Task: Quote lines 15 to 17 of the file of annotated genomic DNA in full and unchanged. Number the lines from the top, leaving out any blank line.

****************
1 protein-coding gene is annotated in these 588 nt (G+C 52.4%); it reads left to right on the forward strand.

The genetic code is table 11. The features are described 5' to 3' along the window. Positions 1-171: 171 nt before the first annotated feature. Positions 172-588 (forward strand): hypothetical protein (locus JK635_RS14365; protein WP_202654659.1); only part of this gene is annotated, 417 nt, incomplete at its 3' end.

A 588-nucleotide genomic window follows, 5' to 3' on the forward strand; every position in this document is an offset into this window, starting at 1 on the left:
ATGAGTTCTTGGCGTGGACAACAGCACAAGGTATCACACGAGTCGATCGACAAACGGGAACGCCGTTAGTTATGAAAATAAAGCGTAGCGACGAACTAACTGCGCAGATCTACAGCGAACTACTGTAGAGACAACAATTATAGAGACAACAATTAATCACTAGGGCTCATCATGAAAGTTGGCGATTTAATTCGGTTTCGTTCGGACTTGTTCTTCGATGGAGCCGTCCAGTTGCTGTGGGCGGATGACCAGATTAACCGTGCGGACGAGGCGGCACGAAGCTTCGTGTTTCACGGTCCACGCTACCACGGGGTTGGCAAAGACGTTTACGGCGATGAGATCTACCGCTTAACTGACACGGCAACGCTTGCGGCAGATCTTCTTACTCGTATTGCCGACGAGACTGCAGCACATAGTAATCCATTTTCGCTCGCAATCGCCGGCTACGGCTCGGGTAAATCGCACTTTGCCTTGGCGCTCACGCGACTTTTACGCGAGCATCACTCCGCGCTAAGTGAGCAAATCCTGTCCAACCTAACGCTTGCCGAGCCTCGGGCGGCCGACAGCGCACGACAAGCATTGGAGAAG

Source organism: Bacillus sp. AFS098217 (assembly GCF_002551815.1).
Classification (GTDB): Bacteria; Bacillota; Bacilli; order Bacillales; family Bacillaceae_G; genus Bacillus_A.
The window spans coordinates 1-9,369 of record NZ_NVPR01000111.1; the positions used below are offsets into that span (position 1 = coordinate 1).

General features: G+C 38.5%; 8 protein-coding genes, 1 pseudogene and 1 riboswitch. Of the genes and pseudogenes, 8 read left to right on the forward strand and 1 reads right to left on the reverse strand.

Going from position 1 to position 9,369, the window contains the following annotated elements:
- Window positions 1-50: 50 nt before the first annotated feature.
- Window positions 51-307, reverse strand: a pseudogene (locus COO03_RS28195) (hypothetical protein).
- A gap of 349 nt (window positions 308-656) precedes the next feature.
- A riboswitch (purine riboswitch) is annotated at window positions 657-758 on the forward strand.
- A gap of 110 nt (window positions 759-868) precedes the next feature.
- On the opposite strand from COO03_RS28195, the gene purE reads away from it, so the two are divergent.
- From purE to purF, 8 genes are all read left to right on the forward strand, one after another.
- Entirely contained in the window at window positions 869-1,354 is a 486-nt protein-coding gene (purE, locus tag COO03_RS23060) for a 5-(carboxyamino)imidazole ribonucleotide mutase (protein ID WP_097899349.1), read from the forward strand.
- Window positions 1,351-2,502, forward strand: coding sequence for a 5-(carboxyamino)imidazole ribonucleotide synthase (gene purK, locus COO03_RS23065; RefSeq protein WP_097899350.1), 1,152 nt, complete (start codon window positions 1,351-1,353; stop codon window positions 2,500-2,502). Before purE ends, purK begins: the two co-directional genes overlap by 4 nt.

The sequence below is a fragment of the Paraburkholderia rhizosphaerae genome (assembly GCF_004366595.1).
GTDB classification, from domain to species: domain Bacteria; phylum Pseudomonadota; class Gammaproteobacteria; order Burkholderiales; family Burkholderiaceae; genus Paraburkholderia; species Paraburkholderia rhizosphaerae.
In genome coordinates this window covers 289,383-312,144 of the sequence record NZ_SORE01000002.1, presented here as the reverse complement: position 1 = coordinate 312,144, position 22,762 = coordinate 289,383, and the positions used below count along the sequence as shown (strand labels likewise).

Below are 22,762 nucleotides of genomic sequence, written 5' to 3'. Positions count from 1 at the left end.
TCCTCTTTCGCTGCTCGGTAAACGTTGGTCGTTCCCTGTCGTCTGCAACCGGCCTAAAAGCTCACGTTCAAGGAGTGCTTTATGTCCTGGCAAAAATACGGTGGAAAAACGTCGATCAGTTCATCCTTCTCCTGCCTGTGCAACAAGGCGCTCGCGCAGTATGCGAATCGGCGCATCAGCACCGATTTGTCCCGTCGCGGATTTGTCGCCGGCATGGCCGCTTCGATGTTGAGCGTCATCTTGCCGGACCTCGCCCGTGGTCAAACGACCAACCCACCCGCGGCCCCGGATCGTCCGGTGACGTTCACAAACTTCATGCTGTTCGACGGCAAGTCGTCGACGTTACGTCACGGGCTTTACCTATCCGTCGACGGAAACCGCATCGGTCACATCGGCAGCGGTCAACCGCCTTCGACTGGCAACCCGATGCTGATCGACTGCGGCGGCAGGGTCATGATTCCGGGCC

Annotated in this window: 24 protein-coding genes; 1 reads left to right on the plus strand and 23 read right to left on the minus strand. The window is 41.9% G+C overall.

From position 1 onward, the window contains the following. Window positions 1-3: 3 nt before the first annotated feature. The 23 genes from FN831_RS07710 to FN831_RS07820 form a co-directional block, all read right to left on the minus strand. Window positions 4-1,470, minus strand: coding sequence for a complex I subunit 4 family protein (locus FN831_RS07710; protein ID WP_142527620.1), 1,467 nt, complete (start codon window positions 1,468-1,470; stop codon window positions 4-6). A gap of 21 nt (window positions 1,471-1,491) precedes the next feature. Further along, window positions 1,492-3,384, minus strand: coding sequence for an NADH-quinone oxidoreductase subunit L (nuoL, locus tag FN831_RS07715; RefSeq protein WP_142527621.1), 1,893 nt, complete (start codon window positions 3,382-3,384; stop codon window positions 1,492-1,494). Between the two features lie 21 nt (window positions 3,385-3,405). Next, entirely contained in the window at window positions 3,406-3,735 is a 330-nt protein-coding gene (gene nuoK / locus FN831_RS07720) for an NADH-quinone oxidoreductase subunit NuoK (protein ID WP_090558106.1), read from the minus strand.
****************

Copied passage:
- On the opposite strand from COO03_RS28195, the gene purE reads away from it, so the two are divergent.
- From purE to purF, 8 genes are all read left to right on the forward strand, one after another.
- Entirely contained in the window at window positions 869-1,354 is a 486-nt protein-coding gene (purE, locus tag COO03_RS23060) for a 5-(carboxyamino)imidazole ribonucleotide mutase (protein ID WP_097899349.1), read from the forward strand.